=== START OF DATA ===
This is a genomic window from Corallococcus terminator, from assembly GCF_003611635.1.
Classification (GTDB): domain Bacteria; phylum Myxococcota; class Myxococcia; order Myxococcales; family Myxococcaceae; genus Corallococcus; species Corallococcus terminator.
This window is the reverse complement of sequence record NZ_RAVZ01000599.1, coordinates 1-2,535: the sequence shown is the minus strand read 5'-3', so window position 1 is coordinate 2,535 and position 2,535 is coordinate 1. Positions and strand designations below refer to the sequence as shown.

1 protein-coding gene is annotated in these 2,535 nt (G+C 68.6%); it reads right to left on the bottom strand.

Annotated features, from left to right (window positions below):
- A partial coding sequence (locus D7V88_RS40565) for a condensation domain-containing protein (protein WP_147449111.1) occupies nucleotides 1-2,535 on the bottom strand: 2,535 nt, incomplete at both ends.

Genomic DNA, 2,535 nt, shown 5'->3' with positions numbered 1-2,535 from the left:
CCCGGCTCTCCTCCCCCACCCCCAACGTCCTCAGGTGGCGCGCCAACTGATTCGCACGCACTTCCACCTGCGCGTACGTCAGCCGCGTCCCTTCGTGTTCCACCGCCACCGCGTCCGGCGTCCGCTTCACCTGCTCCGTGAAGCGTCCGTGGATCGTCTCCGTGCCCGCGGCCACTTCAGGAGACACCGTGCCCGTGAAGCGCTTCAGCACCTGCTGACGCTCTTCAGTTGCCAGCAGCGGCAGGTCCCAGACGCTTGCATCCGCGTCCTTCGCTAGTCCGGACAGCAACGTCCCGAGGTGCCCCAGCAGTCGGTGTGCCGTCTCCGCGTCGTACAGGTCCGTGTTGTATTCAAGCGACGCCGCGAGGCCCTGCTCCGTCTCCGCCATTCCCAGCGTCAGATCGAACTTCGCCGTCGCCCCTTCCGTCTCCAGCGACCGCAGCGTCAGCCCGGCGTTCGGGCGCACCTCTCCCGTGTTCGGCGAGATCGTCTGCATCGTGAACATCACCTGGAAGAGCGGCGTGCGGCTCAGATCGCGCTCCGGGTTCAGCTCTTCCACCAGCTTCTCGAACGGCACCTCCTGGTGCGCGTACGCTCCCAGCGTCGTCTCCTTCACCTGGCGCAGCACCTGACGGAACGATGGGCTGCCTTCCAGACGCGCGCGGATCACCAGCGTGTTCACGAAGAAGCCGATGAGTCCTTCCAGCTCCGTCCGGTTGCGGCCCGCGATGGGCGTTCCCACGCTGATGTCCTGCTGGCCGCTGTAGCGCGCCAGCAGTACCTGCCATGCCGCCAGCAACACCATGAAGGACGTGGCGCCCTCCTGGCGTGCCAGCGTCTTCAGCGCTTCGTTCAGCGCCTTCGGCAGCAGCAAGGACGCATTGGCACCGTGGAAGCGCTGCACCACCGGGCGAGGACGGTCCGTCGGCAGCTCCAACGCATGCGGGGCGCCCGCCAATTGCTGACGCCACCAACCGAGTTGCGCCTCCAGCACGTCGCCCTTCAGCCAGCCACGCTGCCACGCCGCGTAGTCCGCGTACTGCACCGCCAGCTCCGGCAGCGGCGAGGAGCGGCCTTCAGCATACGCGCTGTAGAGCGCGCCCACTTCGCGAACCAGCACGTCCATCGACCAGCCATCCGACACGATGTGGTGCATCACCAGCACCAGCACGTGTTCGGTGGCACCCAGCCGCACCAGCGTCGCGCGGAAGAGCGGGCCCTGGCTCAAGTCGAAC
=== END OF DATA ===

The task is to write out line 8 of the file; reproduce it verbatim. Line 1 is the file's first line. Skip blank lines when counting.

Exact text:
CCCGGCTCTCCTCCCCCACCCCCAACGTCCTCAGGTGGCGCGCCAACTGATTCGCACGCACTTCCACCTGCGCGTACGTCAGCCGCGTCCCTTCGTGTTCCACCGCCACCGCGTCCGGCGTCCGCTTCACCTGCTCCGTGAAGCGTCCGTGGATCGTCTCCGTGCCCGCGGCCACTTCAGGAGACACCGTGCCCGTGAAGCGCTTCAGCACCTGCTGACGCTCTTCAGTTGCCAGCAGCGGCAGGTCCCAGACGCTTGCATCCGCGTCCTTCGCTAGTCCGGACAGCAACGTCCCGAGGTGCCCCAGCAGTCGGTGTGCCGTCTCCGCGTCGTACAGGTCCGTGTTGTATTCAAGCGACGCCGCGAGGCCCTGCTCCGTCTCCGCCATTCCCAGCGTCAGATCGAACTTCGCCGTCGCCCCTTCCGTCTCCAGCGACCGCAGCGTCAGCCCGGCGTTCGGGCGCACCTCTCCCGTGTTCGGCGAGATCGTCTGCATCGTGAACATCACCTGGAAGAGCGGCGTGCGGCTCAGATCGCGCTCCGGGTTCAGCTCTTCCACCAGCTTCTCGAACGGCACCTCCTGGTGCGCGTACGCTCCCAGCGTCGTCTCCTTCACCTGGCGCAGCACCTGACGGAACGATGGGCTGCCTTCCAGACGCGCGCGGATCACCAGCGTGTTCACGAAGAAGCCGATGAGTCCTTCCAGCTCCGTCCGGTTGCGGCCCGCGATGGGCGTTCCCACGCTGATGTCCTGCTGGCCGCTGTAGCGCGCCAGCAGTACCTGCCATGCCGCCAGCAACACCATGAAGGACGTGGCGCCCTCCTGGCGTGCCAGCGTCTTCAGCGCTTCGTTCAGCGCCTTCGGCAGCAGCAAGGACGCATTGGCACCGTGGAAGCGCTGCACCACCGGGCGAGGACGGTCCGTCGGCAGCTCCAACGCATGCGGGGCGCCCGCCAATTGCTGACGCCACCAACCGAGTTGCGCCTCCAGCACGTCGCCCTTCAGCCAGCCACGCTGCCACGCCGCGTAGTCCGCGTACTGCACCGCCAGCTCCGGCAGCGGCGAGGAGCGGCCTTCAGCATACGCGCTGTAGAGCGCGCCCACTTCGCGAACCAGCACGTCCATCGACCAGCCATCCGACACGATGTGGTGCATCACCAGCACCAGCACGTGTTCGGTGGCACCCAGCCGCACCAGCGTCGCGCGGAAGAGCGGGCCCTGGCTCAAGTCGAAC